fingers exactly like the weaver, twisting the silk threads in and out in 
the same way. In five minutes, he had woven a short strip of cloth. The 
king left them at work. 
 
Some time later the weaver went to the king carrying two pieces of cloth. 
"I wove one of the pieces and the other was woven by Mohammad. Can you
tell  the difference?" 
 
The king had to admit it was hard to tell them apart. He made the weaver 
his head sheik, to govern over all the other sheiks. Then he called his 
wife and said, "Our son is now a weaver of silk." 
 
His wife returned to the daughter of the sultan of leeks and said, "My son 
is a prince, but he is also a weaver of silk. Here is a piece of cloth he 
has woven." 
 
The girl looked at it and saw it was well done. "Now I will marry him,"
she 
said. They made the marriage contracts and celebrated the wedding. Then 
they returned to the palace the prince had built and began to live happily 
together, until he became the finest weaver in the country. 
 
He liked to go out, disguised as a simple weaver, to buy silk thread at
the  markets. One day he was on a search for new thread in a faraway town, when 
a man standing in front of a house stopped him. "Please come in and share 
some coffee with me," said the man. "Perhaps I can help you find what you 
are looking for." 
 
The weaver prince went in, and they passed through a door. It led only to
a  small room with another door. They opened it and it led to another room
with a door. They continued on until they had passed through seven doors, 
and suddenly the prince was thrust into a room, the seventh door was
locked  behind him, and he found himself among a group of strangers. "Who are
you?" 
asked the prince. "What are you doing here?" 
 
"We are awaiting our fate," said the others. The man who brought you in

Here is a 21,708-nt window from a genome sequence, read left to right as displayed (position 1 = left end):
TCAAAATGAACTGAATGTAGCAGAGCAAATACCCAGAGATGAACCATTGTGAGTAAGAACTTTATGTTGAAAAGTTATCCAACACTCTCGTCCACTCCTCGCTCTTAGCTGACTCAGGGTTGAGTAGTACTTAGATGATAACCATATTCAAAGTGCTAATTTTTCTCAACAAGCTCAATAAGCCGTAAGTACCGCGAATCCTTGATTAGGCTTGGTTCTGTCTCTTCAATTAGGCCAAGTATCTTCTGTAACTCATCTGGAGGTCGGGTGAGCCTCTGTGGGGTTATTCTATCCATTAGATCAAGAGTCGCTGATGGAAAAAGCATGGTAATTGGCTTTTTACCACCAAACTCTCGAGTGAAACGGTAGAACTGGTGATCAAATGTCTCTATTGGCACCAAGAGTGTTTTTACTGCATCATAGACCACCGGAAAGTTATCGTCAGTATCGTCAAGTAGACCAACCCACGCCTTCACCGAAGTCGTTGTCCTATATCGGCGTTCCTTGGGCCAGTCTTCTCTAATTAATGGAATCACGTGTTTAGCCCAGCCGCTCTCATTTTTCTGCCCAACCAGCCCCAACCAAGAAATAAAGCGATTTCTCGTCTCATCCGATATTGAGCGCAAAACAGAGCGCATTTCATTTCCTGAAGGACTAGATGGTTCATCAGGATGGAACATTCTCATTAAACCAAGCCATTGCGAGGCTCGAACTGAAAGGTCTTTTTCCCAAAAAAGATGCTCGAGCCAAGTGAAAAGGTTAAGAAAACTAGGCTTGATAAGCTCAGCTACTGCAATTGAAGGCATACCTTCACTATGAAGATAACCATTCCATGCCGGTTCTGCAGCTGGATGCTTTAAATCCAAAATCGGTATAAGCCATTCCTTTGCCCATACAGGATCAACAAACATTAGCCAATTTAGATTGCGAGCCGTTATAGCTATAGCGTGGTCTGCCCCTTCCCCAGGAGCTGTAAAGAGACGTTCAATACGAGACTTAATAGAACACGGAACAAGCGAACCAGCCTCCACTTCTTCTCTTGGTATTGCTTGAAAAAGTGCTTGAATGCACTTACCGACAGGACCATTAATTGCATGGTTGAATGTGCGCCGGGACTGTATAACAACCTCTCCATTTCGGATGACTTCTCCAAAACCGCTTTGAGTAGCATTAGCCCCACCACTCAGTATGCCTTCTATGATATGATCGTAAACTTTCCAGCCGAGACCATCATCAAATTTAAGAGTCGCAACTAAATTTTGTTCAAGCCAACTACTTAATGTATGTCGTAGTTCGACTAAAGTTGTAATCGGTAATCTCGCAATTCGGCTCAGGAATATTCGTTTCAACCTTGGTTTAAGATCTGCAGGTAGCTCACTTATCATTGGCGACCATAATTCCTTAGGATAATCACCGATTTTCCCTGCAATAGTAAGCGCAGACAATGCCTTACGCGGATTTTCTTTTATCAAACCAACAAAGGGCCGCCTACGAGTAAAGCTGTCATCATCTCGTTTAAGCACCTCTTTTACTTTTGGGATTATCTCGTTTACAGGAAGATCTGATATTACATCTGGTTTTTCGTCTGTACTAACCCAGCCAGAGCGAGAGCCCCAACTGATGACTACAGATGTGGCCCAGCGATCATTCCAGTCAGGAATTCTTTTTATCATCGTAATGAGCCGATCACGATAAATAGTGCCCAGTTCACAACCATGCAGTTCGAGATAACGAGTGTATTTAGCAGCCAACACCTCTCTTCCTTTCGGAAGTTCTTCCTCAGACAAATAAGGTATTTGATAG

here is a poisoner and extortionist. He puts poison in our food and drink. 
Then he hangs us over a boiling cauldron and threatens to lower us un 
unless we pay him. He says it is the only way to get rid of the poison. 
Each time he says he will let us go free, but then he starts the poisoning 
again." 
 
After two days, the prince had indeed been poisoned and the man came for 
him and took him to the boiling cauldron. The prince was weak but not so 
weak he could not think. "How much do you need to get the poison out of 
me?" he asked the poisoner. 
 
"Oh, at least 25 piasters," replied the man, for he knew that was the 
amount of money the prince had in his pocket. 
 
"I have something here that will bring you much more," said the prince. "I 
am a master weaver, and I have here a piece of the finest silk that I
wove. 
I intended to sell it to the prince. If you take it and sell it to someone 
at court, I am sure they will pay you at least a thousands piasters." The 
prince brought out a piece of silk in which he had woven the royal design. 
 
The poisoner took the piece of silk to the marketplace and offered it for 
sale for a thousand piasters. Everyone around began to admire the
beautiful  piece of silk. Now the prince had been absent from the palace for three 
days, and his assistants suspected something had gone wrong; so they had 
gone out looking for him. Two of them were in the crowd looking at the 
piece of silk. 
 
"Who made that piece of silk?" they asked. "It appears to be by the finest 
weaver. We wish to commission a piece of work like that." 
 
"Oh," said the poisoner. "The weaver is at my house. I invited him in for 
coffee and he took ill. You may come in a few days' time and he will be 
ready to work for you." And the poisoner slunk off with his thousand
piasters. 
 
When the king was informed that his son was probably being held prisoner, 
he came with his soldiers to the house of the poisoner. There he found the 
prince, still very ill from the poison. When they had freed all the other 
prisoners, and taken the poisoner to his judgment, the king turned to his 
son and said, "How wise your wife is. She was right to insist that you
have  a profession. For it was the work of your own hands that saved you." 

Regards,

Nancy

Chrm Message From: CHRM Total Posts: 209 Join Date:  
Rank: Coach Post Date: 21/02/2006 00:25:37 Points: 1045 Location: India

Dear Nancy,

This story has a very significant lesson for us - to learn, to act, to practice. Though the prince had enough of wealth to live on, his true sense of acheivement was only when he initiated something on his own, which he did by weaving silk. Self mastery on a specific task always bears sweet fruits for an individual, be it even late. To cite, the prince would not have been saved unless for the art that he learnt which ultimately came of use during tough times.

Hence, a self made man with a self imbibed mastery skill is worth a dignified life !!

Regards,

Saumil Joshi, Founder